A year after the H1N1 scare, a mix of H1N1 and types A and B of the flu is circulating in North Carolina. About half of the cases are from the Type B strain.
Type B flu has also been connected to two deaths, a fact that surprised experts.
"Type A and B can cause serious disease. It's said in most years that B is milder, but this year, it doesn't appear to be so," said Dr. David Weber, an infectious disease expert with the University of North Carolina School of Public Health.
The current flu vaccine includes protection from Type B influenza, as well as H1N1 and Type A.
"Do the things to protect yourself from the flu," Weber said. The flu season hasn't "peaked yet. There's still time to get your vaccine, so first, get the vaccine."
In the fatal flu cases in North Carolina, one of the patients had not received the vaccine and the other patient did receive it, but only a few days before the first symptoms, which was too late. The immunization has to be in the body for about 2 weeks before it's fully effective.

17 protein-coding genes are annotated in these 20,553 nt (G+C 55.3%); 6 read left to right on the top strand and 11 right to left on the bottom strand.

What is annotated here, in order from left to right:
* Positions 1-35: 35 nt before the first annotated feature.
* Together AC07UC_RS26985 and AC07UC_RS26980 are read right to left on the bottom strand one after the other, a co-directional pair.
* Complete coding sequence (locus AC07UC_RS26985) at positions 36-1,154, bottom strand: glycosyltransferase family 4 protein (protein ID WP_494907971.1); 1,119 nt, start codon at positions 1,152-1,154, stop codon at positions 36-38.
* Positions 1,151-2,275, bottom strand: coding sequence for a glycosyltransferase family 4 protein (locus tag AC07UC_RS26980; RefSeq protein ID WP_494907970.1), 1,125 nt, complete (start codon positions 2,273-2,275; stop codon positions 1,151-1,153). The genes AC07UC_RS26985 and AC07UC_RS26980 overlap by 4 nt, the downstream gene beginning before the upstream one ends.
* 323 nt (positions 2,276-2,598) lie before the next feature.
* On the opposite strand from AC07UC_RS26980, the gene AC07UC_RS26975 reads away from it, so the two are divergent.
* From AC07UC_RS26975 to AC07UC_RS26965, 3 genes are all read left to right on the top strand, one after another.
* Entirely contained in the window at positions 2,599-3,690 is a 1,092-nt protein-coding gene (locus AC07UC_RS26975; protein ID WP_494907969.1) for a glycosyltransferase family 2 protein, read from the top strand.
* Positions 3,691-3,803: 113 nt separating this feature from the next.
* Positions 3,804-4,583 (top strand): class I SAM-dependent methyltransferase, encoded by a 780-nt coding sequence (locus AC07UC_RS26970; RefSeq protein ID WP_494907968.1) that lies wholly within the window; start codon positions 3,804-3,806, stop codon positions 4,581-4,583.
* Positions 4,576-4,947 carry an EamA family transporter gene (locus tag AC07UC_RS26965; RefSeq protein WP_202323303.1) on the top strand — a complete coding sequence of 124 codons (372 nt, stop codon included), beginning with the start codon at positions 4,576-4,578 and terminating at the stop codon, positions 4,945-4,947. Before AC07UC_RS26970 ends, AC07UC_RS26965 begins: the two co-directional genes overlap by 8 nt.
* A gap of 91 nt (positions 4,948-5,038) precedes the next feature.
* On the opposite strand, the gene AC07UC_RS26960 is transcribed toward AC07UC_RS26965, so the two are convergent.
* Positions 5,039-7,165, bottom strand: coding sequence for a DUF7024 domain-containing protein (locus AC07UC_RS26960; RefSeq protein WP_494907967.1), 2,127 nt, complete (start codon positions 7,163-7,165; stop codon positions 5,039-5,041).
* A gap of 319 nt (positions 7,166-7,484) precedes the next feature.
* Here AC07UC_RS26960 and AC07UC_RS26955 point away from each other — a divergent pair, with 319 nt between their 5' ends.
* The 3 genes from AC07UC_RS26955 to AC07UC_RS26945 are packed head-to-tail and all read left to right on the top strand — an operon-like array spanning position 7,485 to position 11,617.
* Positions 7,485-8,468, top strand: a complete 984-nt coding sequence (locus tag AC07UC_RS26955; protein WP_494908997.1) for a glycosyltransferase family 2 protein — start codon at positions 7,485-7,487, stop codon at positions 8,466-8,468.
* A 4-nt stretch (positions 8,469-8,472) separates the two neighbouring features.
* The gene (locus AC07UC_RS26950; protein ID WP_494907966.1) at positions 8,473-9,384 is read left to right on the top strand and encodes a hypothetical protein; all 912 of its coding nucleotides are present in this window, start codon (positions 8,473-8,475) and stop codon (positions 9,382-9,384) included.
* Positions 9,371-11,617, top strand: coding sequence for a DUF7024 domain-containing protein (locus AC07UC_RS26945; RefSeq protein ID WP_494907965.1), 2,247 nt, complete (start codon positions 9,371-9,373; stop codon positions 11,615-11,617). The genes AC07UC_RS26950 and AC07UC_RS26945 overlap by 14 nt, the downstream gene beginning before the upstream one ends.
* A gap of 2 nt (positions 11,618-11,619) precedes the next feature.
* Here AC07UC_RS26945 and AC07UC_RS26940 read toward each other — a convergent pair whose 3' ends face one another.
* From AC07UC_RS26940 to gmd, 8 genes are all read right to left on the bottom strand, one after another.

The flu vaccine is recommended for anyone over 6 months old and those who are most at risk for complications, including pregnant women, very young children, the elderly and those with chronic or underlying conditions such as heart disease, diabetes and asthma.
Most people can get through the flu in less than a week by staying home and using over-the-counter pain and fever medications.
People in the at-risk groups, though, should call their doctor within 48 hours after the first symptoms appear. Doctors might prescribe medicine that will shorten the course of the disease and decrease the risk of hospitalization or even death.
Flu symptoms include an upper respiratory infection, cough or cold combined with a fever, headache and muscle aches.
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